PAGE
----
By Ivor Jones
Have you ever wondered how your street, suburb or district got the name that it has? Some names are logical. Australian towns, villages and streets were often given names that were familiar to white settlers from the “old country”. Around Windsor in the Hawkesbury district names such as The Terrace came about as it overlooked the river. Bridge St is selfexplanatory as it ran down to the South Creek Bridge and Court St led to the Court House.
Green Hills was the original name given to present day Windsor by settlers due to the hills that surrounded the settlement. Lachlan Macquarie, when visiting Green Hills, said that it reminded him of Windsor in England and renamed the settlement to reflect that. Some of the early streets of Windsor owe their names to Lachlan Macquarie such as Campbell Street which was named after Lady Macquarie whose maiden name was Campbell. Argyle Street was named after Argyleshire, Scotland from where Governor Macquarie had originally come from. Quite a few streets were named after early settlers and prominent citizens in the area whereas George St was named after King George III who had many streets and towns named after him throughout the then British Empire. British politicians and noblemen also provided a source for the names of towns, villages and streets in the district. Politicians such as William Wilberforce, William Pitt, Evan Nepean, Viscount Castlereagh all provided a source for town names around the Hawkesbury, or in the case of Evan Nepean the name for a river.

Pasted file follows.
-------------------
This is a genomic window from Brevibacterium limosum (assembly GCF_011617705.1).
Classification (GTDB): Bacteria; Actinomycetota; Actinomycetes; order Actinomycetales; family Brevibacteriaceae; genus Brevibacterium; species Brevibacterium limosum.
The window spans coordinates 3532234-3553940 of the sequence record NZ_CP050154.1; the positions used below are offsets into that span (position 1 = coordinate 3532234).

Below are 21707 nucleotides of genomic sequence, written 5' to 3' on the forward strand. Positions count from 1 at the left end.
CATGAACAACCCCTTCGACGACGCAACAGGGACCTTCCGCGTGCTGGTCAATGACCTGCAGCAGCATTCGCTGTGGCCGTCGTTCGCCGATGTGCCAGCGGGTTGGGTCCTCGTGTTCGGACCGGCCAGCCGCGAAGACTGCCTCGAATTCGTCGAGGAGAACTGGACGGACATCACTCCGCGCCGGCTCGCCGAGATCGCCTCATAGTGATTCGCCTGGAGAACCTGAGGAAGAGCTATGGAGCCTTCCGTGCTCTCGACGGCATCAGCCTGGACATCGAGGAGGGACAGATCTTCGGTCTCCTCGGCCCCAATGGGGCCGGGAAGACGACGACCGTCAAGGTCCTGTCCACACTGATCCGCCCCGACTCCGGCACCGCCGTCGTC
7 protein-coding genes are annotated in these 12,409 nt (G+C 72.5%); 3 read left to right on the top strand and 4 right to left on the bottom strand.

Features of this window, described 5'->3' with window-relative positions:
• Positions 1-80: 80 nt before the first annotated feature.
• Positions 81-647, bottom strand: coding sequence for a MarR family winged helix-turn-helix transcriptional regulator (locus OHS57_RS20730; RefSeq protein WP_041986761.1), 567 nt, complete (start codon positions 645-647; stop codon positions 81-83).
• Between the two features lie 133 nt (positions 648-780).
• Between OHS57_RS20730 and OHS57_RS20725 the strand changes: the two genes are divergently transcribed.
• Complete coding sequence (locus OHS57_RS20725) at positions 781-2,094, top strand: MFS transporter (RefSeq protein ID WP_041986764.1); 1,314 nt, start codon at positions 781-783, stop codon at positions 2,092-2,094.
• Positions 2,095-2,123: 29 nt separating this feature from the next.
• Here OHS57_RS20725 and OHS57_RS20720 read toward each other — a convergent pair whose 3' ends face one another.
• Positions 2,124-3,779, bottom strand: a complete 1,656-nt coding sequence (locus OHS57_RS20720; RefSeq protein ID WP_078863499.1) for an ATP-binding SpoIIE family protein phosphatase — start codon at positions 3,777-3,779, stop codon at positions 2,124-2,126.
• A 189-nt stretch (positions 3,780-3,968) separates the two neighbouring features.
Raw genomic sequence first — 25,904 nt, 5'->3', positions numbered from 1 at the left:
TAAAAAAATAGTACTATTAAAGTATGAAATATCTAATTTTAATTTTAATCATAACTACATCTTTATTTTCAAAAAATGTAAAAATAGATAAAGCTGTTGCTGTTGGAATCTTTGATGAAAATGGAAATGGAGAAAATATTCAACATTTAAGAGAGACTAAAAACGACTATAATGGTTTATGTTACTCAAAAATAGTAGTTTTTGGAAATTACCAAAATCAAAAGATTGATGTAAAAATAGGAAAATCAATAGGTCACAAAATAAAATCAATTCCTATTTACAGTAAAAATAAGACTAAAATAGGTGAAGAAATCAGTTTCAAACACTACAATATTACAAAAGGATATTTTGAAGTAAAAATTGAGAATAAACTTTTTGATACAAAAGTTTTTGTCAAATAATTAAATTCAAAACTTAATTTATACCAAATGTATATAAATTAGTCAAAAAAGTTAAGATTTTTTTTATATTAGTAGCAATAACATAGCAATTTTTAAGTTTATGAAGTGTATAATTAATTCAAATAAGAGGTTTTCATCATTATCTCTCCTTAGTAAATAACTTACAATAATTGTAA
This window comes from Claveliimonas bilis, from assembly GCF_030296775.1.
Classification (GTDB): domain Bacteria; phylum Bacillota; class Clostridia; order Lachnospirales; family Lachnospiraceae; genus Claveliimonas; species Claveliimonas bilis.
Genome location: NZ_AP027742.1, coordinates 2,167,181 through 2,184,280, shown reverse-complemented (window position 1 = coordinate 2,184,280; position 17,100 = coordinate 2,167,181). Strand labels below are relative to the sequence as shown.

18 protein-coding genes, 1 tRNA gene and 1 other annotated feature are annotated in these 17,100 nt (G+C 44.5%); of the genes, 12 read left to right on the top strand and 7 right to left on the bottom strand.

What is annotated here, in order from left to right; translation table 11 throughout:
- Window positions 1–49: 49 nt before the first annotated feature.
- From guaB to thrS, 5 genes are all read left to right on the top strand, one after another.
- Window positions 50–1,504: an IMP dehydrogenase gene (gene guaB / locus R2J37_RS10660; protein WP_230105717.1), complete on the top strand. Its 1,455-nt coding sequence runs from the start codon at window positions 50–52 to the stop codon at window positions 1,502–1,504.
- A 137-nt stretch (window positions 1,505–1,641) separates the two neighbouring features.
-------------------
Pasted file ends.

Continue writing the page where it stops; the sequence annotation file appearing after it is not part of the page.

Pioneer settlers and prominent residents are remembered by names such as Mileham St named for Dr Jas Mileham, Bell St for Lieutenant A Bell, Day St for Dr Day, Christie St for William Christie and so on. The Hawkesbury was so named after Baron Hawkesbury the Earl of Liverpool (1770-1828). There is some conjecture however over the name of Freemans Reach. Some say it got its name as it was the site of settlement for free men whilst others claimed that two brothers named Freeman settled there. Names such as Tizzana, of Italian origin, was given by Dr Fiaschi, a vitner and Vineyard was so named as it was in this area that early settlers grew grapes. Aboriginal names were also used for local settlements such as Kurrajong which has also appeared with alternative spellings such as Curryjong (1824), Korijong (1857) and has appeared in places as Kerri Jong and Kurry Jung. Cattai also had various alternative spellings over time including Caddie, Caddye, Catta and Catye. The settlement along the banks of the Hawkesbury named Cornwallis was named after the ship “Marquis Cornwallis” which arrived in the colony in 1796 carrying Capt. Brabyn, an early settler in the area who also has a street named after him.
There we have it. The origins of some of the street, suburb and town names. Of course there are a few names that I haven’t mentioned which I am sure some of our readers would know. Space in this publication prevents me from mentioning them at the moment but they may become part of a future “Memories” article.